# Excel Tutorial – How to Color Code Financial Models (12:20)

This will cover how to color code your financial models so that hard-coded numbers and constants are in blue, formulas and text are in black.

## Tutorial Summary & Description

This will cover how to color code your financial models so that hard-coded numbers and constants are in blue, formulas and text are in black.

You will also learn how to make the links to other worksheets show up in green.

In addition to a simple method using the F5 shortcut key to jump to different cell types, you’ll also learn how to use VBA code to accomplish this in a more elegant way that checks for different cases.

Here’s an outline of what we cover in the lesson, along with the shortcuts used and the VBA code that you can use in your own models and spreadsheets:

Why is Color Coding Important?

Makes it easy to see at a glance what is a formula vs. constant vs. text vs. link to other workbook or worksheet.

Standards vary between different groups and firms, but you almost always see the following:

Blue = Constants / hard-coded numbers.

Black = Formulas and text.

Green = Links to other worksheets.

Blue w/ yellow background and border = Input cell. (This one is less important)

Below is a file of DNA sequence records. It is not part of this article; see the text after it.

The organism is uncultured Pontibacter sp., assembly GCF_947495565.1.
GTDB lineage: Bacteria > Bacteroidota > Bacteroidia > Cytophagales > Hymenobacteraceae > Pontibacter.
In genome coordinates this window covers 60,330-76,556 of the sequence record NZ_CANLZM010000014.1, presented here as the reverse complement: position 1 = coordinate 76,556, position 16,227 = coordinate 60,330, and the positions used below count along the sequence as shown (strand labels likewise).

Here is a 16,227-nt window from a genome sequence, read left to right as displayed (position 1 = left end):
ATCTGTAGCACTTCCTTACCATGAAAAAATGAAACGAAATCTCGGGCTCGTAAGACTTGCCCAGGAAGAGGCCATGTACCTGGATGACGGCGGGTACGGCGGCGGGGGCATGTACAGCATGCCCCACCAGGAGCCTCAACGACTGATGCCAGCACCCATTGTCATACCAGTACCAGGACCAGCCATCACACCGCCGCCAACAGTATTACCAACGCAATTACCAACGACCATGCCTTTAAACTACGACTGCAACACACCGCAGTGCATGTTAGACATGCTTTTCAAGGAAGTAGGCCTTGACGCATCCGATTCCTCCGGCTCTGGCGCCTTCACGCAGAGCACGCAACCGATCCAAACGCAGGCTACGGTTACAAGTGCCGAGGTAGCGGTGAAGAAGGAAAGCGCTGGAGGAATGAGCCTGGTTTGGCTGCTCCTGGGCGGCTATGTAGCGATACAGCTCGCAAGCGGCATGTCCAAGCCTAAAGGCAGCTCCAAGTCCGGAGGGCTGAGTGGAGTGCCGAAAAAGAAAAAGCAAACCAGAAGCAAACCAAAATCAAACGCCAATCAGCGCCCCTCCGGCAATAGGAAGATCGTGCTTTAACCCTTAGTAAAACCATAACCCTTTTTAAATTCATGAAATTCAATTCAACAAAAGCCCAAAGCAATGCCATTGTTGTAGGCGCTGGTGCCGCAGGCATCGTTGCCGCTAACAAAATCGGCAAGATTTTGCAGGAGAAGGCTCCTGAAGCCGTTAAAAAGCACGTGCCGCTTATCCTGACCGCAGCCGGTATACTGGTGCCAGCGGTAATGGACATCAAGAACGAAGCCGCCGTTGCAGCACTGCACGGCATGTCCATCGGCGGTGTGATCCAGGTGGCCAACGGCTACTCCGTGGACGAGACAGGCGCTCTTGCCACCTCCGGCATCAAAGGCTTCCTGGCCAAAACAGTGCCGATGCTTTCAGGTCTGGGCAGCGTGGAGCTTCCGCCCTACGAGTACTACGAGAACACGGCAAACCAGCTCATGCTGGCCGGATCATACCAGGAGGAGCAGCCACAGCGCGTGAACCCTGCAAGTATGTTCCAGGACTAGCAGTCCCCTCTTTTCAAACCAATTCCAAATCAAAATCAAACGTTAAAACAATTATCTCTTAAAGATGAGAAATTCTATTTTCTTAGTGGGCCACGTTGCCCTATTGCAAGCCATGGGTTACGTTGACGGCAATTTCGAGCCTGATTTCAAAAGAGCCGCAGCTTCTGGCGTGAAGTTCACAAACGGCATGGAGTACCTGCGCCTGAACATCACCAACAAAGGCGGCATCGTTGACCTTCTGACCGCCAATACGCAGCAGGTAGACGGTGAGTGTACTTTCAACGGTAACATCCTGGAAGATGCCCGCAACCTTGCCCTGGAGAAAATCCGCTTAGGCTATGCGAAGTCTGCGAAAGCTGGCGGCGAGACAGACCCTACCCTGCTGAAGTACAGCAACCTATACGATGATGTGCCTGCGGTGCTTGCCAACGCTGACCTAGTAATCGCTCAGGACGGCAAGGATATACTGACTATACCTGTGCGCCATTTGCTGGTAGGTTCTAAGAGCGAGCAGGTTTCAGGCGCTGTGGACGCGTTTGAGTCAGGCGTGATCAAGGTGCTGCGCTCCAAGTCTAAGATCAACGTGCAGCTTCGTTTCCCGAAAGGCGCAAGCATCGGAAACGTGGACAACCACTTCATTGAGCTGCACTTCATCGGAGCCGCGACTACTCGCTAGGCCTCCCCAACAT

Excel Shortcuts for Finding Different Cell Types:

F5, Alt + S + O + X Highlight Constants (PC)
F5, Alt + S + F + X Highlight Formulas (PC)

F5, ⌘ + S, ⌘ + O Highlight Constants (Mac)
F5, ⌘ + S, ⌘ + F Highlight Formulas (Mac)

Alt + H + FC Font Color
Alt + H + H Cell Fill Color

On the Mac, you’ll have to use CMD + 1 to access font and fill colors instead.

Ctrl + F Find (PC)
CMD + F Find (Mac)

F2 Edit Cell (PC)
Ctrl + U Edit Cell (Mac)

How to Find Links to Other Worksheets / Workbooks:

Highlight formulas and…

Search for “!” but not 100% accurate, since hard-coded text might also have it.

And sometimes, a formula might have “!” but is NOT just a direct link elsewhere – it might just use a link from another worksheet IN a formula instead.

Better Solution – If You’re Comfortable with VBA:

Please see the Excel file at this link below – YouTube does not allow us to upload VBA code because of some of the characters included in the code. So you can get the full macro and the VBA code from the Excel file attached.